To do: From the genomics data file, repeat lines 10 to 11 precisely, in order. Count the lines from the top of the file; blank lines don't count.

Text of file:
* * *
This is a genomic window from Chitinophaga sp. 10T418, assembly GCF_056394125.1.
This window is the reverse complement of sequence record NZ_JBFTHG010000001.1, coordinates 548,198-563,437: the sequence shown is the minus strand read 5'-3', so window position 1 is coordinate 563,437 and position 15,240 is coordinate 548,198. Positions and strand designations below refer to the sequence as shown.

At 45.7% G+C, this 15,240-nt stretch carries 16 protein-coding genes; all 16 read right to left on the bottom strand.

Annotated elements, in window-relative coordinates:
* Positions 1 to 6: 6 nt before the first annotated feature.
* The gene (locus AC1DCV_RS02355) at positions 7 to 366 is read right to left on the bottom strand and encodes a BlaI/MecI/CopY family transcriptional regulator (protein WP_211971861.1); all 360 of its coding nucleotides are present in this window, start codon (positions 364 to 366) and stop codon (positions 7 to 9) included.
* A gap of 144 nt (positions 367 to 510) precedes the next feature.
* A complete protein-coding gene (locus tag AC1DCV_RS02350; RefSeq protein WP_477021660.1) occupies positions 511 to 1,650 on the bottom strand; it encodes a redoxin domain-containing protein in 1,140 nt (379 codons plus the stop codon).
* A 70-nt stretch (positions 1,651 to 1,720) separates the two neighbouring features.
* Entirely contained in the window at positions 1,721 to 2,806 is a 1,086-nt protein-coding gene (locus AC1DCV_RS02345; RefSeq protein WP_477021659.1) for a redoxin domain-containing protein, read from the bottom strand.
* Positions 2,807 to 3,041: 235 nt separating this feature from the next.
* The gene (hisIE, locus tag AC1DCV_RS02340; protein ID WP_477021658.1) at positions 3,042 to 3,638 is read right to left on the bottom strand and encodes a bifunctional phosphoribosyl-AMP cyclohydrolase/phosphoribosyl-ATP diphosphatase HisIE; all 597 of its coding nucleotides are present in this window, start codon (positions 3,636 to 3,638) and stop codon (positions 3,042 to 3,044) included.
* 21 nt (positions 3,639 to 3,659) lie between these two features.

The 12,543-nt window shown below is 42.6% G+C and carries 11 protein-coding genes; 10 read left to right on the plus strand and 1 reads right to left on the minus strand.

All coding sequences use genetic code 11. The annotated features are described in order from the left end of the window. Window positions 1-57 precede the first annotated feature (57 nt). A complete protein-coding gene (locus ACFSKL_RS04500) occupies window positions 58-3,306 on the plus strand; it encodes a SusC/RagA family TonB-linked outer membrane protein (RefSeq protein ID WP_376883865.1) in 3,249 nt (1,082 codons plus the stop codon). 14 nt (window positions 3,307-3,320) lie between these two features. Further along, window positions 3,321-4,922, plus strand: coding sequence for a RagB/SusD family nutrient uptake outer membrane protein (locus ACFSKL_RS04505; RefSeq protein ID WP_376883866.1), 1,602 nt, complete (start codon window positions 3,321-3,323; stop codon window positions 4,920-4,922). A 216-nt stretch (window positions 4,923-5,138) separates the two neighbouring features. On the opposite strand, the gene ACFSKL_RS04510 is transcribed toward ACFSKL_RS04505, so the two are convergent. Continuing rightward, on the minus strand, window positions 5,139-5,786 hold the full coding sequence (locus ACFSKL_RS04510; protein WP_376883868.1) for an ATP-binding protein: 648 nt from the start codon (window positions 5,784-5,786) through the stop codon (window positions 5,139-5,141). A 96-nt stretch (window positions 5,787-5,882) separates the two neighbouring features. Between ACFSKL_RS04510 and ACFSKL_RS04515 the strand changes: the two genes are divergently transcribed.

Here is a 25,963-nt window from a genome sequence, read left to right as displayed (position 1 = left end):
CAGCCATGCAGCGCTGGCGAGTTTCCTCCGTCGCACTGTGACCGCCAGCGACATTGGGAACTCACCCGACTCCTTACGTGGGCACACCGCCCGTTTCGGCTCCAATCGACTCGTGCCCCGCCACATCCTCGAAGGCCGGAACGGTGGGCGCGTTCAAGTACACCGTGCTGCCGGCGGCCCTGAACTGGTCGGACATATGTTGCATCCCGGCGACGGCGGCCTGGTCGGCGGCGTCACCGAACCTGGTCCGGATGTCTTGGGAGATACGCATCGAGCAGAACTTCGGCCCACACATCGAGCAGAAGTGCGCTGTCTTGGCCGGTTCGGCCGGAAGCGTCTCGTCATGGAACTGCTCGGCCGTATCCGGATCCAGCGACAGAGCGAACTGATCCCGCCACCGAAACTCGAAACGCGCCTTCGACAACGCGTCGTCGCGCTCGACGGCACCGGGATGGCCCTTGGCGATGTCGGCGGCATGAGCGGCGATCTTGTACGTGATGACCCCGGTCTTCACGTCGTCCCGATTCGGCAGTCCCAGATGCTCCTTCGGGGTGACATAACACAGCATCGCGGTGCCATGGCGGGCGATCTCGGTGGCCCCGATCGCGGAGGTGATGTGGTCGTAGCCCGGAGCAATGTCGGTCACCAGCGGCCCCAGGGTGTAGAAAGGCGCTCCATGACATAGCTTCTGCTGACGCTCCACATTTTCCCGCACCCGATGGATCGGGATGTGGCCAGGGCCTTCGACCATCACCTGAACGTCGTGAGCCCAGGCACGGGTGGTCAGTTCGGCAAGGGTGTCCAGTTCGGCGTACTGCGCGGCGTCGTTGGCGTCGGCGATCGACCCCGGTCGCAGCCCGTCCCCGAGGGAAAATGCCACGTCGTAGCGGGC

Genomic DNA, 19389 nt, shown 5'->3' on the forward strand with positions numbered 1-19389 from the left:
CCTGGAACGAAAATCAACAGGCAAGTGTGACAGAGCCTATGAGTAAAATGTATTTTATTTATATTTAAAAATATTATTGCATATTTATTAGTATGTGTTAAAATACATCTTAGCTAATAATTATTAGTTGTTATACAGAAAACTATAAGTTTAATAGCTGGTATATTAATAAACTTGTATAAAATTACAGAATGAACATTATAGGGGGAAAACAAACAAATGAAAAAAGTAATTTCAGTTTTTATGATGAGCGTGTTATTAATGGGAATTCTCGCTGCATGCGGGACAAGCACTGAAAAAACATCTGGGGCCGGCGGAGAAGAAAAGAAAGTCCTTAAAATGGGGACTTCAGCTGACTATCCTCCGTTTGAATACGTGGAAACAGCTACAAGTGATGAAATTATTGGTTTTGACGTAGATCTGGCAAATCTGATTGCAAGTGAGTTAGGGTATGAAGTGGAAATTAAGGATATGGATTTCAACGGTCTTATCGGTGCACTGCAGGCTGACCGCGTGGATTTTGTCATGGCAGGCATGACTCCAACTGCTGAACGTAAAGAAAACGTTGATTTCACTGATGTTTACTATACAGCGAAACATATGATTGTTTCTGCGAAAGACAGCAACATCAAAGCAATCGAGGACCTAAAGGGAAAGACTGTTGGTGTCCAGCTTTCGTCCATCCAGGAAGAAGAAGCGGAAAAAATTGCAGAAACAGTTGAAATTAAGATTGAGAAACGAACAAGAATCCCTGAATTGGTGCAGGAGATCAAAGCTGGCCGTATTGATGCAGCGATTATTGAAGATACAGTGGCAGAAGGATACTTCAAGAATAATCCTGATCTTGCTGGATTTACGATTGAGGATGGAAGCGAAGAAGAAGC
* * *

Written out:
* Entirely contained in the window at positions 1,721 to 2,806 is a 1,086-nt protein-coding gene (locus AC1DCV_RS02345; RefSeq protein WP_477021659.1) for a redoxin domain-containing protein, read from the bottom strand.
* Positions 2,807 to 3,041: 235 nt separating this feature from the next.